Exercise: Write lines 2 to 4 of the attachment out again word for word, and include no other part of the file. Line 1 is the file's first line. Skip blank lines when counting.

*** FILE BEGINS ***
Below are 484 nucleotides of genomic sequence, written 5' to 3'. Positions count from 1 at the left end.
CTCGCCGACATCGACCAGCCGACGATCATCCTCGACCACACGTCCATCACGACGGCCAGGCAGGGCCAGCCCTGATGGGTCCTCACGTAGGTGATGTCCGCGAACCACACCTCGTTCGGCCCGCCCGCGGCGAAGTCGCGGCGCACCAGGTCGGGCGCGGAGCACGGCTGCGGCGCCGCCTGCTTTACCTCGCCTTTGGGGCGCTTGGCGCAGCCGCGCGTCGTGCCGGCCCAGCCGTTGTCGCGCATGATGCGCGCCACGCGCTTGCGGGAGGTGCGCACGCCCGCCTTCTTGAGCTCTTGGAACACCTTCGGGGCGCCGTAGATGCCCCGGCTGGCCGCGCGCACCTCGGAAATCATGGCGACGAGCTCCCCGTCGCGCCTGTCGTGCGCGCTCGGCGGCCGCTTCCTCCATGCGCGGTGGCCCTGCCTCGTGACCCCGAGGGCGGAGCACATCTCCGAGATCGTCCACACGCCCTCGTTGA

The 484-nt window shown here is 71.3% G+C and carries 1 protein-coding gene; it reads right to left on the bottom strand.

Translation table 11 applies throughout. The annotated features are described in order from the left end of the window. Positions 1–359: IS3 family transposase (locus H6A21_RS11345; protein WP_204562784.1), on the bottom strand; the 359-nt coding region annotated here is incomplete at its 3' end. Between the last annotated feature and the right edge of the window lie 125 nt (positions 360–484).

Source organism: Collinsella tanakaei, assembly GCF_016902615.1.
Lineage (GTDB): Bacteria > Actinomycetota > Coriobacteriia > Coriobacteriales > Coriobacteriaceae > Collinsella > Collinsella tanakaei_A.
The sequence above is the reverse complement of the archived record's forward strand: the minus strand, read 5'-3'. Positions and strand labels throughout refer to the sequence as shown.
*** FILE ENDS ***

CTCGCCGACATCGACCAGCCGACGATCATCCTCGACCACACGTCCATCACGACGGCCAGGCAGGGCCAGCCCTGATGGGTCCTCACGTAGGTGATGTCCGCGAACCACACCTCGTTCGGCCCGCCCGCGGCGAAGTCGCGGCGCACCAGGTCGGGCGCGGAGCACGGCTGCGGCGCCGCCTGCTTTACCTCGCCTTTGGGGCGCTTGGCGCAGCCGCGCGTCGTGCCGGCCCAGCCGTTGTCGCGCATGATGCGCGCCACGCGCTTGCGGGAGGTGCGCACGCCCGCCTTCTTGAGCTCTTGGAACACCTTCGGGGCGCCGTAGATGCCCCGGCTGGCCGCGCGCACCTCGGAAATCATGGCGACGAGCTCCCCGTCGCGCCTGTCGTGCGCGCTCGGCGGCCGCTTCCTCCATGCGCGGTGGCCCTGCCTCGTGACCCCGAGGGCGGAGCACATCTCCGAGATCGTCCACACGCCCTCGTTGA

The 484-nt window shown here is 71.3% G+C and carries 1 protein-coding gene; it reads right to left on the bottom strand.

Translation table 11 applies throughout. The annotated features are described in order from the left end of the window. Positions 1–359: IS3 family transposase (locus H6A21_RS11345; protein WP_204562784.1), on the bottom strand; the 359-nt coding region annotated here is incomplete at its 3' end. Between the last annotated feature and the right edge of the window lie 125 nt (positions 360–484).